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James Burke (science historian)

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This bomber stands for the interdependent world we have made for ourselves; where the rate of change accelerates every second because every one of man's inventions acts like a trigger to cause change.

James Burke (science historian)

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An invention acts rather like a trigger, because, once it's there, it changes the way things are, and that change stimulates the production of another invention, which in turn, causes change, and so on. Why those inventions happened, between 6,000 years ago and now, where they happened and when they happened, is a fascinating blend of accident, genius, craftsmanship, geography, religion, war, money, ambition... Above all, at some point, everybody is involved in the business of change, not just the so-called "great men." Given what they knew at the time, and a moderate amount of what's up here [pointing to head], I hope to show you that you or I could have done just what they did, or come close to it, because at no time did an invention come out of thin air into somebody's head, [snaps fingers] like that. You just had to put a number of bits and pieces, that were already there, together in the right way.

James (science historian) Burke

There is, in the institutions of this country, one principle, which, had they no other excellence, would secure to them the preference over those of all other countries. I mean and some devout patriots will start I mean the principle of change.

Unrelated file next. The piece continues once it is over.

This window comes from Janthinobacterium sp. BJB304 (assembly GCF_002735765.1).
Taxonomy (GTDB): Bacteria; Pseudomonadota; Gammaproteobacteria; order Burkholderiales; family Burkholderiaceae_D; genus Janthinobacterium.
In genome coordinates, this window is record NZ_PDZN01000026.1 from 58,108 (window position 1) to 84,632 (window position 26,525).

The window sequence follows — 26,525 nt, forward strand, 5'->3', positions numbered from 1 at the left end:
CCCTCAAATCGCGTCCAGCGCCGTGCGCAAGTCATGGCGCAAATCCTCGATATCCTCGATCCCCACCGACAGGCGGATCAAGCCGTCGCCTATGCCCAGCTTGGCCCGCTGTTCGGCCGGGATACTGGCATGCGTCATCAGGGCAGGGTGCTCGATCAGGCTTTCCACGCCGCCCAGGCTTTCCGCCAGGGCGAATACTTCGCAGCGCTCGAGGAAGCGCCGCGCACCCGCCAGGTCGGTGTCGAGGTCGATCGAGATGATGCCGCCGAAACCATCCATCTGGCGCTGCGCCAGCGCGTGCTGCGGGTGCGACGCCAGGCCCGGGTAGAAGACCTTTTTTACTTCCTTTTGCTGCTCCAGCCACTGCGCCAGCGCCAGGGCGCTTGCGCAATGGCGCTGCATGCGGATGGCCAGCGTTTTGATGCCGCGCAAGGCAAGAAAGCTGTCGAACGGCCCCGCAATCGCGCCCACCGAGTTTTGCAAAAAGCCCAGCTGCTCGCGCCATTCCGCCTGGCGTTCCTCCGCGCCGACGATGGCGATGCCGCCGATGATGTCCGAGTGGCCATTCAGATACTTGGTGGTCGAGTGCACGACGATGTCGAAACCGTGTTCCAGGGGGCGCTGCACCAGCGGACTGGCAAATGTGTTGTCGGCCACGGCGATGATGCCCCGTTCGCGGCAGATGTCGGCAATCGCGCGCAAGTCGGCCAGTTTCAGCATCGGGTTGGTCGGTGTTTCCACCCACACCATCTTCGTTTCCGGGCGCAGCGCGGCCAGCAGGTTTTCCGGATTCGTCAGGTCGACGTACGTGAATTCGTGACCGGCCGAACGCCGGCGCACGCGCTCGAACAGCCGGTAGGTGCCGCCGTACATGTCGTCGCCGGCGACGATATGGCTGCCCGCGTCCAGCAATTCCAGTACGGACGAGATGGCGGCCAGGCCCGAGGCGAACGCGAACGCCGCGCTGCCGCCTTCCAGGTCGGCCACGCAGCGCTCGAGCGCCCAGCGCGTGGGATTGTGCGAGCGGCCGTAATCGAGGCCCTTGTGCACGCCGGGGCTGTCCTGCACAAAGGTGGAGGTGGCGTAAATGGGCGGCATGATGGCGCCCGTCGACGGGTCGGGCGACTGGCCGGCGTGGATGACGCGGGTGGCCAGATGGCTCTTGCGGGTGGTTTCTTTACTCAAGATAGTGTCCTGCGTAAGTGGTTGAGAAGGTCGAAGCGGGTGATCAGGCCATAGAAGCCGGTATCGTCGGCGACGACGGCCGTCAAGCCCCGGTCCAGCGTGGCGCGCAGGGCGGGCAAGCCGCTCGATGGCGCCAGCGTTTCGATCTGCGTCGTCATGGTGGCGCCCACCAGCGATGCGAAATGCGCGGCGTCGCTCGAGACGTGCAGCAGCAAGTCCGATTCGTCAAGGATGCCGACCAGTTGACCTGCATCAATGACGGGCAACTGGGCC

I have used a word to which is attached an obnoxious meaning. Speak of change, and the world is in alarm. And yet where do we not see change? What is there in the physical world but change? And what would there be in the moral world without change?

Frances Wright

It is change, continuing change, inevitable change, that is the dominant factor in society today. No sensible decision can be made any longer without taking into account not only the world as it is, but the world as it will be ... This, in turn, means that our statesmen, our businessmen, our everyman must take on a science fictional way of thinking.

Isaac Asimov

Rate of change is this mathematics known as Calculus. ... Now I hope you understand this, because I've never been able to make head nor tail of it. It must be some sort of a Black Magic operation, started out by the Luce cult some immoral people who are operating up in New York City, Rockefeller Plaza been thoroughly condemned by the whole society. Anyway, their rate-of-change theory I've never seen any use for that mathematics, by the way I love that mathematics, because it I asked an engineer, one time, who was in his 6th year of engineering, if he'd ever used Calculus, and he told me yeah, once, once I did, he said. When did you use it? And he said I used it once. Let me see, what did you use it on? Oh yeah. Something on the rate-of-change of steam particles in boilers. And then we went out and tested it and found the answer was wrong.

L. Ron Hubbard

In most Western economies, the general relationship is not in fact between the rate of inflation and the level of unemployment, but between the rate of change of inflation and the rate of change of unemployment.

Paul Ormerod
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